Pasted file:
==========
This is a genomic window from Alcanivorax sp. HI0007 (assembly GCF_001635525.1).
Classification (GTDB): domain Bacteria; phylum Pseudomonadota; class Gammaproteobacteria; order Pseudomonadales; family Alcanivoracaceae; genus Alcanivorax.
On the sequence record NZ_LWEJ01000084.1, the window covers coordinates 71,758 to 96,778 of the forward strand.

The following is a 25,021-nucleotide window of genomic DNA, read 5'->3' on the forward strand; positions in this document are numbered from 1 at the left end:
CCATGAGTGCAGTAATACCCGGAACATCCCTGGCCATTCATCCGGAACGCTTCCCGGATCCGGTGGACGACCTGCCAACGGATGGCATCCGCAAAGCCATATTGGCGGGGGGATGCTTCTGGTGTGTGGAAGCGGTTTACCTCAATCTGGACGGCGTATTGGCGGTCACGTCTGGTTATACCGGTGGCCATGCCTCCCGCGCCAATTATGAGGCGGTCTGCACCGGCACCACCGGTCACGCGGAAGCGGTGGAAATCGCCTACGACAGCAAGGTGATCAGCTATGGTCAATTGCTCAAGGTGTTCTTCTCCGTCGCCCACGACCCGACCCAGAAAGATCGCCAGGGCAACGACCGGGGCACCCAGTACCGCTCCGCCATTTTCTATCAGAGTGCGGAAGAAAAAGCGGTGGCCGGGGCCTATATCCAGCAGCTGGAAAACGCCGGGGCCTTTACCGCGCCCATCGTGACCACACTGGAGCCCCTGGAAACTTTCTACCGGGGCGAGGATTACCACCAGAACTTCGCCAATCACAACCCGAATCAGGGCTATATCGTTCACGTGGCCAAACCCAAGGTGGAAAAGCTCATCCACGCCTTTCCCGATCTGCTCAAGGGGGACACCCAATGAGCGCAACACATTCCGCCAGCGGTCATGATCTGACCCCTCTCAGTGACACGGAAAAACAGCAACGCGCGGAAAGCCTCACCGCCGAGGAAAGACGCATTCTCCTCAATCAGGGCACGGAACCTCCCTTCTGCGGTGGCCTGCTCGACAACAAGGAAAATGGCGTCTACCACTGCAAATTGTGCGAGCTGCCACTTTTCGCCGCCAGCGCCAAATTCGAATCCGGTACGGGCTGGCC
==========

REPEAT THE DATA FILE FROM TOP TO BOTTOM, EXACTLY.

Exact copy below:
This is a genomic window from Alcanivorax sp. HI0007 (assembly GCF_001635525.1).
Classification (GTDB): domain Bacteria; phylum Pseudomonadota; class Gammaproteobacteria; order Pseudomonadales; family Alcanivoracaceae; genus Alcanivorax.
On the sequence record NZ_LWEJ01000084.1, the window covers coordinates 71,758 to 96,778 of the forward strand.

The following is a 25,021-nucleotide window of genomic DNA, read 5'->3' on the forward strand; positions in this document are numbered from 1 at the left end:
CCATGAGTGCAGTAATACCCGGAACATCCCTGGCCATTCATCCGGAACGCTTCCCGGATCCGGTGGACGACCTGCCAACGGATGGCATCCGCAAAGCCATATTGGCGGGGGGATGCTTCTGGTGTGTGGAAGCGGTTTACCTCAATCTGGACGGCGTATTGGCGGTCACGTCTGGTTATACCGGTGGCCATGCCTCCCGCGCCAATTATGAGGCGGTCTGCACCGGCACCACCGGTCACGCGGAAGCGGTGGAAATCGCCTACGACAGCAAGGTGATCAGCTATGGTCAATTGCTCAAGGTGTTCTTCTCCGTCGCCCACGACCCGACCCAGAAAGATCGCCAGGGCAACGACCGGGGCACCCAGTACCGCTCCGCCATTTTCTATCAGAGTGCGGAAGAAAAAGCGGTGGCCGGGGCCTATATCCAGCAGCTGGAAAACGCCGGGGCCTTTACCGCGCCCATCGTGACCACACTGGAGCCCCTGGAAACTTTCTACCGGGGCGAGGATTACCACCAGAACTTCGCCAATCACAACCCGAATCAGGGCTATATCGTTCACGTGGCCAAACCCAAGGTGGAAAAGCTCATCCACGCCTTTCCCGATCTGCTCAAGGGGGACACCCAATGAGCGCAACACATTCCGCCAGCGGTCATGATCTGACCCCTCTCAGTGACACGGAAAAACAGCAACGCGCGGAAAGCCTCACCGCCGAGGAAAGACGCATTCTCCTCAATCAGGGCACGGAACCTCCCTTCTGCGGTGGCCTGCTCGACAACAAGGAAAATGGCGTCTACCACTGCAAATTGTGCGAGCTGCCACTTTTCGCCGCCAGCGCCAAATTCGAATCCGGTACGGGCTGGCC